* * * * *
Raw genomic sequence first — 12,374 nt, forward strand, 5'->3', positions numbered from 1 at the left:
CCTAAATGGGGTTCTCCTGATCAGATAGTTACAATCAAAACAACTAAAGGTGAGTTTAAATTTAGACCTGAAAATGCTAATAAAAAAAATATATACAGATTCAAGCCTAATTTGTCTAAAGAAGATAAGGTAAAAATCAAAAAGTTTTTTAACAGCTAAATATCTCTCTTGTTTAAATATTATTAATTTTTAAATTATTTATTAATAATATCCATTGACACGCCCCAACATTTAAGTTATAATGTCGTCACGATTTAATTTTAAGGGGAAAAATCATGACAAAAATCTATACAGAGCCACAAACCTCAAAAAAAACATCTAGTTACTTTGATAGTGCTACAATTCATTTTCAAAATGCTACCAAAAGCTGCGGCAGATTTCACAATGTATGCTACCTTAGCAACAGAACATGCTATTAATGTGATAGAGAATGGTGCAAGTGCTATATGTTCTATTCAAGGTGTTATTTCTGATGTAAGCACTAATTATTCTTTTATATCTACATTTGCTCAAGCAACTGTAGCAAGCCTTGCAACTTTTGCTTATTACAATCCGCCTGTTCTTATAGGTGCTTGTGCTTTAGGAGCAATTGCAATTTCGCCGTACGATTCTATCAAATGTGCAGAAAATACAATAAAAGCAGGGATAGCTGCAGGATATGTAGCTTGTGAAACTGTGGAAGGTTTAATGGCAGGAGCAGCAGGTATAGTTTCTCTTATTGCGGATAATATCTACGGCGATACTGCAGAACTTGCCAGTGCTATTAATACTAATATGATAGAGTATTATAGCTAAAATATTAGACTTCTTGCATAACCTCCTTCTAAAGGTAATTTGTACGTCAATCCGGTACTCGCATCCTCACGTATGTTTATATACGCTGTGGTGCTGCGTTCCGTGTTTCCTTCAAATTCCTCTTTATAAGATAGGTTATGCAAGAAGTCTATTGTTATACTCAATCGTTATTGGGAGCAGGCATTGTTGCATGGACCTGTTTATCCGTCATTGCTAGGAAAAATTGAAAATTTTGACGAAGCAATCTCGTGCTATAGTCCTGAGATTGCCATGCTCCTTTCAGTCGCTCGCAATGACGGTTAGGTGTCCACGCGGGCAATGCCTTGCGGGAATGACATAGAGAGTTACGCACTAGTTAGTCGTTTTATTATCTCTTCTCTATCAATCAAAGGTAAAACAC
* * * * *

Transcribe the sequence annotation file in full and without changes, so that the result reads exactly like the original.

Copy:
Raw genomic sequence first — 12,374 nt, forward strand, 5'->3', positions numbered from 1 at the left:
CCTAAATGGGGTTCTCCTGATCAGATAGTTACAATCAAAACAACTAAAGGTGAGTTTAAATTTAGACCTGAAAATGCTAATAAAAAAAATATATACAGATTCAAGCCTAATTTGTCTAAAGAAGATAAGGTAAAAATCAAAAAGTTTTTTAACAGCTAAATATCTCTCTTGTTTAAATATTATTAATTTTTAAATTATTTATTAATAATATCCATTGACACGCCCCAACATTTAAGTTATAATGTCGTCACGATTTAATTTTAAGGGGAAAAATCATGACAAAAATCTATACAGAGCCACAAACCTCAAAAAAAACATCTAGTTACTTTGATAGTGCTACAATTCATTTTCAAAATGCTACCAAAAGCTGCGGCAGATTTCACAATGTATGCTACCTTAGCAACAGAACATGCTATTAATGTGATAGAGAATGGTGCAAGTGCTATATGTTCTATTCAAGGTGTTATTTCTGATGTAAGCACTAATTATTCTTTTATATCTACATTTGCTCAAGCAACTGTAGCAAGCCTTGCAACTTTTGCTTATTACAATCCGCCTGTTCTTATAGGTGCTTGTGCTTTAGGAGCAATTGCAATTTCGCCGTACGATTCTATCAAATGTGCAGAAAATACAATAAAAGCAGGGATAGCTGCAGGATATGTAGCTTGTGAAACTGTGGAAGGTTTAATGGCAGGAGCAGCAGGTATAGTTTCTCTTATTGCGGATAATATCTACGGCGATACTGCAGAACTTGCCAGTGCTATTAATACTAATATGATAGAGTATTATAGCTAAAATATTAGACTTCTTGCATAACCTCCTTCTAAAGGTAATTTGTACGTCAATCCGGTACTCGCATCCTCACGTATGTTTATATACGCTGTGGTGCTGCGTTCCGTGTTTCCTTCAAATTCCTCTTTATAAGATAGGTTATGCAAGAAGTCTATTGTTATACTCAATCGTTATTGGGAGCAGGCATTGTTGCATGGACCTGTTTATCCGTCATTGCTAGGAAAAATTGAAAATTTTGACGAAGCAATCTCGTGCTATAGTCCTGAGATTGCCATGCTCCTTTCAGTCGCTCGCAATGACGGTTAGGTGTCCACGCGGGCAATGCCTTGCGGGAATGACATAGAGAGTTACGCACTAGTTAGTCGTTTTATTATCTCTTCTCTATCAATCAAAGGTAAAACAC